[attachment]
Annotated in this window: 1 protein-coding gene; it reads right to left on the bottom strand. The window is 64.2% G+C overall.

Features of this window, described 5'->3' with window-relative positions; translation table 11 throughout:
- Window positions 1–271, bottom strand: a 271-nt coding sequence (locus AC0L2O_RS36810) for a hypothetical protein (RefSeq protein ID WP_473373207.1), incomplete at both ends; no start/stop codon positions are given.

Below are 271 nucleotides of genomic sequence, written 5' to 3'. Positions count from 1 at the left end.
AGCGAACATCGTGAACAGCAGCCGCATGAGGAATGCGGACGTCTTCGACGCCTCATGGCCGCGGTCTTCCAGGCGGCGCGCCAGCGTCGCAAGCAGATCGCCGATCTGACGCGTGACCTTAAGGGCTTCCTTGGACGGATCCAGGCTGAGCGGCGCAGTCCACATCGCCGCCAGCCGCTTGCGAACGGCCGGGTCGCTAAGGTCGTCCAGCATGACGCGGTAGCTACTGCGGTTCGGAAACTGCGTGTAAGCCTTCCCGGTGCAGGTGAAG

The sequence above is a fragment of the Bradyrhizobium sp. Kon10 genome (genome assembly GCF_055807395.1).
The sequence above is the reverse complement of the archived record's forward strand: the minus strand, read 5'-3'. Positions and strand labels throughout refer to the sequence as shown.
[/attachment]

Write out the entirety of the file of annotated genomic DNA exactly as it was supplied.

Annotated in this window: 1 protein-coding gene; it reads right to left on the bottom strand. The window is 64.2% G+C overall.

Features of this window, described 5'->3' with window-relative positions; translation table 11 throughout:
- Window positions 1–271, bottom strand: a 271-nt coding sequence (locus AC0L2O_RS36810) for a hypothetical protein (RefSeq protein ID WP_473373207.1), incomplete at both ends; no start/stop codon positions are given.

Below are 271 nucleotides of genomic sequence, written 5' to 3'. Positions count from 1 at the left end.
AGCGAACATCGTGAACAGCAGCCGCATGAGGAATGCGGACGTCTTCGACGCCTCATGGCCGCGGTCTTCCAGGCGGCGCGCCAGCGTCGCAAGCAGATCGCCGATCTGACGCGTGACCTTAAGGGCTTCCTTGGACGGATCCAGGCTGAGCGGCGCAGTCCACATCGCCGCCAGCCGCTTGCGAACGGCCGGGTCGCTAAGGTCGTCCAGCATGACGCGGTAGCTACTGCGGTTCGGAAACTGCGTGTAAGCCTTCCCGGTGCAGGTGAAG

The sequence above is a fragment of the Bradyrhizobium sp. Kon10 genome (genome assembly GCF_055807395.1).
The sequence above is the reverse complement of the archived record's forward strand: the minus strand, read 5'-3'. Positions and strand labels throughout refer to the sequence as shown.